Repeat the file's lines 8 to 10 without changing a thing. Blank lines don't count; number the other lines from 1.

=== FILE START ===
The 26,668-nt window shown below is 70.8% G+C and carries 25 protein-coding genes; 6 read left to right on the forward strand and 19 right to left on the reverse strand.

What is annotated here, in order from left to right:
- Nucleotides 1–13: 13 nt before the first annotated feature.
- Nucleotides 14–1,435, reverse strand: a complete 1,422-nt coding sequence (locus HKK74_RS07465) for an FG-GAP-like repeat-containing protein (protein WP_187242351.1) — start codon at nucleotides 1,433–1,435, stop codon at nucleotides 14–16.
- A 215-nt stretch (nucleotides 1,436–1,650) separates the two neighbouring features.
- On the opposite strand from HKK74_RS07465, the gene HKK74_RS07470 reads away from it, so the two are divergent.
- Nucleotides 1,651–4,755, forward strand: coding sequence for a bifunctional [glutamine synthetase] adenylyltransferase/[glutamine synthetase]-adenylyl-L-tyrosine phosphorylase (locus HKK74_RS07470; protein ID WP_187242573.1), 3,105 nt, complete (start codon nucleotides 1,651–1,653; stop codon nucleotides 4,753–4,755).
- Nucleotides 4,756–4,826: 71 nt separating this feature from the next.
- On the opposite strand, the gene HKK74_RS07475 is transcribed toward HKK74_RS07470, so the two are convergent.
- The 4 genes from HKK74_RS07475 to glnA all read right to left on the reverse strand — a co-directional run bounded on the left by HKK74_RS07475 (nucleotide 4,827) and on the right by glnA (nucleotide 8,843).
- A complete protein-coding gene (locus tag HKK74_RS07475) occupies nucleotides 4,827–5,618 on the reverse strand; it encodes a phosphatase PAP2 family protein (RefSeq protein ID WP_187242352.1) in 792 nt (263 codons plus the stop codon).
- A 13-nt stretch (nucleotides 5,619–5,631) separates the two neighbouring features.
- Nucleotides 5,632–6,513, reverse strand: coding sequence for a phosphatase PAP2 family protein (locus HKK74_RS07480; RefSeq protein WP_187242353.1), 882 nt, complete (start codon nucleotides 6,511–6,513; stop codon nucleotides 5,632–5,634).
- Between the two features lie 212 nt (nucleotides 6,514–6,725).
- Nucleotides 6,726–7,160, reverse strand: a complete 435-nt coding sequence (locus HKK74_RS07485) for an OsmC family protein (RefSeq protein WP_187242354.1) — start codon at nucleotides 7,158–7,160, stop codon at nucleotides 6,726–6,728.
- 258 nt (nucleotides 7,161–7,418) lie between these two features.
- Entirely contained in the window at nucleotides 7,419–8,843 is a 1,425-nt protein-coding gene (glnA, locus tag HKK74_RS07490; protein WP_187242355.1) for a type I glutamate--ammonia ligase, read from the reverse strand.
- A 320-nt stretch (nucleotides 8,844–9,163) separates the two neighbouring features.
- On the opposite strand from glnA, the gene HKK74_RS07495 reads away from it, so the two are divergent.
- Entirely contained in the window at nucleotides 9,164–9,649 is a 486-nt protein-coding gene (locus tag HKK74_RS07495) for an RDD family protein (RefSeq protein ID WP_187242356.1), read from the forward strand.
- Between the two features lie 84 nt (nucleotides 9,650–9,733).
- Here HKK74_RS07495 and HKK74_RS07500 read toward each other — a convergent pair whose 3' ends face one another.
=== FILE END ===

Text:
- Nucleotides 4,756–4,826: 71 nt separating this feature from the next.
- On the opposite strand, the gene HKK74_RS07475 is transcribed toward HKK74_RS07470, so the two are convergent.
- The 4 genes from HKK74_RS07475 to glnA all read right to left on the reverse strand — a co-directional run bounded on the left by HKK74_RS07475 (nucleotide 4,827) and on the right by glnA (nucleotide 8,843).